© Compound Interest
The second in the ‘Everyday Compounds’ series looks at a chemical that the majority of us probably have sitting somewhere in our home. Aluminium chlorohydrate is the active ingredient in many antiperspirants, so how does it work – and why does a casual google search for it bring up a plethora of links with breast cancer?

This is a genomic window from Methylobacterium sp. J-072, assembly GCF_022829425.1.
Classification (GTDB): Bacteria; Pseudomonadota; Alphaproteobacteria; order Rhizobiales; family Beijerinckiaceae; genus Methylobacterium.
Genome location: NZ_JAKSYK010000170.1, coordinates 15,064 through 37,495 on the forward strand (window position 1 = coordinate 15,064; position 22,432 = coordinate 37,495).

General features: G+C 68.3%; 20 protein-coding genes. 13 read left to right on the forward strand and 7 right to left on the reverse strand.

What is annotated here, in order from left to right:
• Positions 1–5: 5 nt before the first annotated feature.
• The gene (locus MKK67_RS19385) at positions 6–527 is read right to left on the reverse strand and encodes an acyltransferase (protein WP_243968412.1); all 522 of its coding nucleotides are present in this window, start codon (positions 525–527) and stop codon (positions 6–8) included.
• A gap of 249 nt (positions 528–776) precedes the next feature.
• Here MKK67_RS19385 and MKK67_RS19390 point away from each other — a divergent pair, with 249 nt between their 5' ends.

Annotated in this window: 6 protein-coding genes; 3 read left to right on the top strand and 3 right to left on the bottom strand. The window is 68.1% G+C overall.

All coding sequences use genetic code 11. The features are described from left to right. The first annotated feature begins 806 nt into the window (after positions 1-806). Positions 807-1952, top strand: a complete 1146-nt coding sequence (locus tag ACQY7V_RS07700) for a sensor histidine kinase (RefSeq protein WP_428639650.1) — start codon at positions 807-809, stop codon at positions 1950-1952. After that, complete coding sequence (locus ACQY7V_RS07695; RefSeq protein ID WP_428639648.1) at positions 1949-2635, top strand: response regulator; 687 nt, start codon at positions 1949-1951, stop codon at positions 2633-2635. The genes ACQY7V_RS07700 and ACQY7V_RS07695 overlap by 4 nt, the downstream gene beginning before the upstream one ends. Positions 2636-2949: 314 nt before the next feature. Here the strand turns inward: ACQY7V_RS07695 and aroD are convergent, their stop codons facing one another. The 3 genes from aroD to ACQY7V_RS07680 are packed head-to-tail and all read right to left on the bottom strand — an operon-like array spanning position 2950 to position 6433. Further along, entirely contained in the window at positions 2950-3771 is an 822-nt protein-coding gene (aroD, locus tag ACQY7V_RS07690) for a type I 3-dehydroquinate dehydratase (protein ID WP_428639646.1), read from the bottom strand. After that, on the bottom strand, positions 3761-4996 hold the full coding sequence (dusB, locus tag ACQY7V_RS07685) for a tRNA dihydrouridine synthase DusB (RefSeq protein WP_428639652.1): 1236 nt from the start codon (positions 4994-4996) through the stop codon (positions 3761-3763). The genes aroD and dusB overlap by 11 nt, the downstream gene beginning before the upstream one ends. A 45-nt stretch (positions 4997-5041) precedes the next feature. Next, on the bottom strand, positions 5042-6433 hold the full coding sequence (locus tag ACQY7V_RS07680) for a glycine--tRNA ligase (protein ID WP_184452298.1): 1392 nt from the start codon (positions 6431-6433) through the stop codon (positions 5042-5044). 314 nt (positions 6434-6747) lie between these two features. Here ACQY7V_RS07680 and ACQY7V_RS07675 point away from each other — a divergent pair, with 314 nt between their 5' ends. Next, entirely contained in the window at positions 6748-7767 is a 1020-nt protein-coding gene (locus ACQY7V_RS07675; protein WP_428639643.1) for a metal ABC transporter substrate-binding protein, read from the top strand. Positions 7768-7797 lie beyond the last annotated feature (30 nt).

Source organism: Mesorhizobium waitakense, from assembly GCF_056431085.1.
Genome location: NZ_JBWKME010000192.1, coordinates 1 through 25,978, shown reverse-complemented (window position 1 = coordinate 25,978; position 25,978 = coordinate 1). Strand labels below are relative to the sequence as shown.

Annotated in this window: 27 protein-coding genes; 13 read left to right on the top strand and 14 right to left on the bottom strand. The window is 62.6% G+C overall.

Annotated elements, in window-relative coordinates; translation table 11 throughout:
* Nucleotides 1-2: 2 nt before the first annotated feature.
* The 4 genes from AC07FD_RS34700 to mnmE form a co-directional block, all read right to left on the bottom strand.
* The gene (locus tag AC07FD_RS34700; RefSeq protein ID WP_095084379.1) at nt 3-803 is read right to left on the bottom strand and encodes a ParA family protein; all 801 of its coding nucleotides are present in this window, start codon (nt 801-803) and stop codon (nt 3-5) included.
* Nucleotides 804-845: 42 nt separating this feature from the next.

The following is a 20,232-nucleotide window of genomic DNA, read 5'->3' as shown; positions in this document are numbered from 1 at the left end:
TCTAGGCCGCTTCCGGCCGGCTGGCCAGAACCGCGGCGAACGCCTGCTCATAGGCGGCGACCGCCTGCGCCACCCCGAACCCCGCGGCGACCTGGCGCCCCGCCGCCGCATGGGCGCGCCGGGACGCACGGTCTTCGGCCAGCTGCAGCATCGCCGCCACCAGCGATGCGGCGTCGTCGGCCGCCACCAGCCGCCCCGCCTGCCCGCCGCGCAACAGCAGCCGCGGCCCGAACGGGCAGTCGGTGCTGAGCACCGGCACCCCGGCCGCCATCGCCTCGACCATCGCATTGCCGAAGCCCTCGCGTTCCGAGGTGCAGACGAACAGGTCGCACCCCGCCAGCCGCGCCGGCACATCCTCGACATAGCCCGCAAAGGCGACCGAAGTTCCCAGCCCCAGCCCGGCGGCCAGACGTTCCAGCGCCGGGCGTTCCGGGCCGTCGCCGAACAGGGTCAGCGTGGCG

Aluminium chlorohydrate (and other aluminium-based compounds that are sometimes employed instead) work as antiperspirants by temporarily ‘plugging’ sweat ducts, preventing the passage of sweat to the skin’s surface. The exact mechanism by which this occurs has been debated, but it’s generally agreed to be because the aluminium chlorohydrate can form a polymeric aluminium hydroxide-protein ‘plug’, which physically partially blocks perspiration from escaping the sweat glands. This plug slowly breaks down, which is why the effect of anti-perspirants isn’t permanent, and they have to be reapplied.